I mean, imagine if early cavemen had gone and topped themselves every time a dinosaur trampled on their broccoli, or taken a nibble of a deadly mushroom because Zog next door was playing his bonging rock all night when you had an awful headache from too much woad. We wouldn’t be here today if early man had been that depressed. All of which begs one teensy-weensy question: how the flip did lemmings make it this far down the evolutionary scale?
Psygnosis would have us believe that they made it this far so that they could be immortalised in a revolutionary platform game. In fact they’re so sure of this hitherto unknown fact that they’ve given you, gentle Spec-chum, the role of chief protector of lemmings, a kind of zoo-keeper on a Hippocratic oath. You see, the whole point of lemmings is to guide wodges of the hairy cuddlesome chaps to the end of a level, by directing them in all sorts of groovy but ever so important functions.

Take a trip down lemming lane.

If you don’t tell the lemmings what to do, then they’ll easily find some way of killing themselves This is because, as we’ve already ascertained, they think that it’s both smart and clever. Right, so the lemmings drop down from the sky and you’ve got to keep them safe.

At the bottom of the screen are 12 icons Eight of these enable you to direct a single lemming in a task For example, if there’s a huge wall in the way you can click on one of them and he’ll burrow through it. Similarly, if there’s a gap that needs crossing, you can kit one out with a Masters degree in bridge building and set him off to the other side. YTS was never like this.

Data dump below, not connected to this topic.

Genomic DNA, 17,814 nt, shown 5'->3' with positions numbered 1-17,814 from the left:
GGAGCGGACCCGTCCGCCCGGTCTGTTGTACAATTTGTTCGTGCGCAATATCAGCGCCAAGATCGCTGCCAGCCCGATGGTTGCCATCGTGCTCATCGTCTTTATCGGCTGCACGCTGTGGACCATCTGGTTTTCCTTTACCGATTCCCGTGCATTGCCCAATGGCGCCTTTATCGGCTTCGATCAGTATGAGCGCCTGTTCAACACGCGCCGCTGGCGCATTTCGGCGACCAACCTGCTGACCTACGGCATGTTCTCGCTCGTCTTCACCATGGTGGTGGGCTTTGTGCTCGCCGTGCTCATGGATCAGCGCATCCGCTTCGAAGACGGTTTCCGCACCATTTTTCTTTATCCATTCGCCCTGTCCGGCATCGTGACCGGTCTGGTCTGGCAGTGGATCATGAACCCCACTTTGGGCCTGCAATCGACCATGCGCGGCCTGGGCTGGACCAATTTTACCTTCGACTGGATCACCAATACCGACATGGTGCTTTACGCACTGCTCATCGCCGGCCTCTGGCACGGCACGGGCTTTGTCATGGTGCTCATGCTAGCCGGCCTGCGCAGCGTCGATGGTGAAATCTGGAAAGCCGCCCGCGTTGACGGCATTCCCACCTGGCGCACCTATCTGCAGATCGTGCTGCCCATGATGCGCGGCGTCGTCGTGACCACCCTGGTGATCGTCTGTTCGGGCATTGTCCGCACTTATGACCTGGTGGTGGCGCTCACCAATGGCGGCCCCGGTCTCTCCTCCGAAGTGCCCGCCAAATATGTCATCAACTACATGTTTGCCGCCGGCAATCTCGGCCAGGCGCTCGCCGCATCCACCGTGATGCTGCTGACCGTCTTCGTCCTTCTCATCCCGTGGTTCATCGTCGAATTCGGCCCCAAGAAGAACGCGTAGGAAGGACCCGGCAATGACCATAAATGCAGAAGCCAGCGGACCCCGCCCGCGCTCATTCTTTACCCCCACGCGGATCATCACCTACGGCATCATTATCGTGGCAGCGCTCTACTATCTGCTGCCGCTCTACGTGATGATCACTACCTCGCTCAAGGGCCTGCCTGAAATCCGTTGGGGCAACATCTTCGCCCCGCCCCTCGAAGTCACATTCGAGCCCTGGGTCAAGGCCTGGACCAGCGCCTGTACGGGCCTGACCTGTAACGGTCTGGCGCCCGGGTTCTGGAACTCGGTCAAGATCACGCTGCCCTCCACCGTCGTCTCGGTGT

The other four icons at the bottom of the screen control the speed of the arrival of the lemmings from a hole in the ceiling, a pause key and an Armageddon button which annihilates all the lemmings if you’ve really mucked up a level.

Sounds a bit too easy to me!

Of course, nothing’s ever as easy as all that. No siree, in this game, the 60 levels vary from piddlingly easy to aggravatingly hard. All sorts of obstacles get plonked in your way, such as drops that are just too high to leap off, spinning scythes and volcanic pits. Fail to work out what you’re meant to do with your lemmings and the little chaps will just stroll off to their deaths. On some levels you’ll have to account for each and every lemming dropped from the sky; while on others, you’ll only have to get a couple home safely.

Graphically, each level is monochrome. This isn’t a problem, because you can still see the lemmings perfectly adequately, complete with flowing locks of hair and pained expressions when you decide to blow them up. The bottom icon display is in a different colour, which means you can quickly pick out a task for each rodent. The cursor which itemises our heroes is about the same size as a lemming and can be locked onto a particular lem by hitting N.

This makes life a whole lot easier.